Taverham Cold War bunker given listed status

Noel Barrett at the entrance to the the Cold War bunker he built at his home at Taverham in 1982, wh

Noel Barrett at the entrance to the the Cold War bunker he built at his home at Taverham in 1982, which has now been listed. Picture: DENISE BRADLEY - Credit: Copyright: Archant 2016

It was intended to withstand the blast of a Soviet nuclear attack.

Noel Barrett in the Cold War bunker he built at his home at Taverham in 1982, which has now been lis

Noel Barrett in the Cold War bunker he built at his home at Taverham in 1982, which has now been listed. Picture: DENISE BRADLEY - Credit: Copyright: Archant 2016

Now, a quarter of a century after the end of the Cold War, a bunker dug 6ft beneath a Taverham back garden has been given listed status.

The structure, which has just been given a grade II listing, was built in the early 1980s by Noel Barrett, who still lives at the property – though above ground in a rather more orthodox house.

He worked as a driver at RAF Sculthorpe at the time, a role which gave him heightened concerns about the possibility of a nuclear war.

He said he did not build it out of fear, but was simply following government advice, and enjoyed the project. The bunker, built from bricks, concrete and polythene, is covered by about 8ft of soil, is about 30ft long and 9ft wide.

The structure is fitted with a spa bath, gym equipment, an electricity generator and kitchen sink.

While it has remained thankfully untested as a nuclear bunker, it has faced numerous other challenges over the years.

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From an initial attempt by the council to block it being built, to a recent encounter with two tonnes of fallen oak tree branches, Mr Barrett's building has stood strong.

'I am actually really proud of the listing,' said the 76-year-old, who previously ran a fish and chip shop in Hellesdon. 'It's an achievement that not many people acquire through their own initiative. Grade II listing means that it will remain as a sort of monument. It's not on a par with Stonehenge, but it can't just be pulled down without consent.'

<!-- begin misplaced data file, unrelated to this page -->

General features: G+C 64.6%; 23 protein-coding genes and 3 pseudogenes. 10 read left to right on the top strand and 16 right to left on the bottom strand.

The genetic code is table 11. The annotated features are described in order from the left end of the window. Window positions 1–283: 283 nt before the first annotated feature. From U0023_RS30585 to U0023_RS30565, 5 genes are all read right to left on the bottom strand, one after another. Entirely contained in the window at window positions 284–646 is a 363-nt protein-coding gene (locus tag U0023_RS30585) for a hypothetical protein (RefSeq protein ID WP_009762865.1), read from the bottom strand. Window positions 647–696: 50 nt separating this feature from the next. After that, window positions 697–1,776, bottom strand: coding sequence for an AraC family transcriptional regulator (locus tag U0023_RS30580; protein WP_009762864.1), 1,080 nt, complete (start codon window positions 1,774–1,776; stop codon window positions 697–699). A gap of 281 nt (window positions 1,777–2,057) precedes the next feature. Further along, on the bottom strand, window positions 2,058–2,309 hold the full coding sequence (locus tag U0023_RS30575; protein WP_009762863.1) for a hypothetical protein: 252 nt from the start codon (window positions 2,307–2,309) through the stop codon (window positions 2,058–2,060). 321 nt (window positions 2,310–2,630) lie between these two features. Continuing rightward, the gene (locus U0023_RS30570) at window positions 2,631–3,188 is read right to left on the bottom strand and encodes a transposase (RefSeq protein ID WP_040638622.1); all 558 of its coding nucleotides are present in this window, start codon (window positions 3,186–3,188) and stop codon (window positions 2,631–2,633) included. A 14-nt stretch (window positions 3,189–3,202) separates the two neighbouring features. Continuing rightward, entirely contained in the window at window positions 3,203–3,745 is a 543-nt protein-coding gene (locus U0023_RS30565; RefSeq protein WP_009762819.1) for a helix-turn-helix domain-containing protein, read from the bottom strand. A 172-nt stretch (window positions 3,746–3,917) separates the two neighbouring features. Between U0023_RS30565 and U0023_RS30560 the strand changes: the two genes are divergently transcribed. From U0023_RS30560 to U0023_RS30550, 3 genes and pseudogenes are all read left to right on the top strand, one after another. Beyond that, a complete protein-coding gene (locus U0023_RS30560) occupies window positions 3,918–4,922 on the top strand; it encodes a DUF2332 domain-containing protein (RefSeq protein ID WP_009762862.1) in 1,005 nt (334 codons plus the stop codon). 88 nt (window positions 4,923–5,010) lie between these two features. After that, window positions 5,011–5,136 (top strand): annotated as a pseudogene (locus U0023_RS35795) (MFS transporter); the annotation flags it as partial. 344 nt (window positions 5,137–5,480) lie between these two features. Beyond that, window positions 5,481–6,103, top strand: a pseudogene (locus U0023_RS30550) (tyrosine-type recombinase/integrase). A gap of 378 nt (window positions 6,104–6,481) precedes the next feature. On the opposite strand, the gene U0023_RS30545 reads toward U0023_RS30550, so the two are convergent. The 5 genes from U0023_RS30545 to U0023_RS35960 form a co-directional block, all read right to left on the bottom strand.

Heritage minister Tracey Crouch said: 'This unique building is a clear reminder of the fear and anxiety that was present throughout the country during the Cold War. Though never used, it's a part of history that should be conserved for generations to come and this grade II listing will help do that.'

Tony Calladine, from Historic England, said: 'This is a rare example of a private nuclear shelter as very few are known to survive.

'It vividly illustrates public anxiety during a period of heightened tension towards the end of the Cold War and therefore fully merits being grade II listed.'

• Soviet threat

Ministry of Defence papers from 1967 show that Soviet nuclear missiles aimed at East Anglia would have wiped out the region.

RAF and USAF bases at Coltishall, Neatishead, West Raynham, Sculthorpe, Lakenheath and Mildenhall became targets for a threatened Soviet assault.

The government estimated that 80pc of the population would have died.

A single one-megaton bomb falling on Coltishall would have vaporised everything within a five-mile radius, started fires in Norwich and created a deadly 50-mile smoke plume.

Heat from the blast would have been enough to boil the sea and turn beaches to glass.

• Have you built an unusual structure? Email newsdesk@archant.co.uk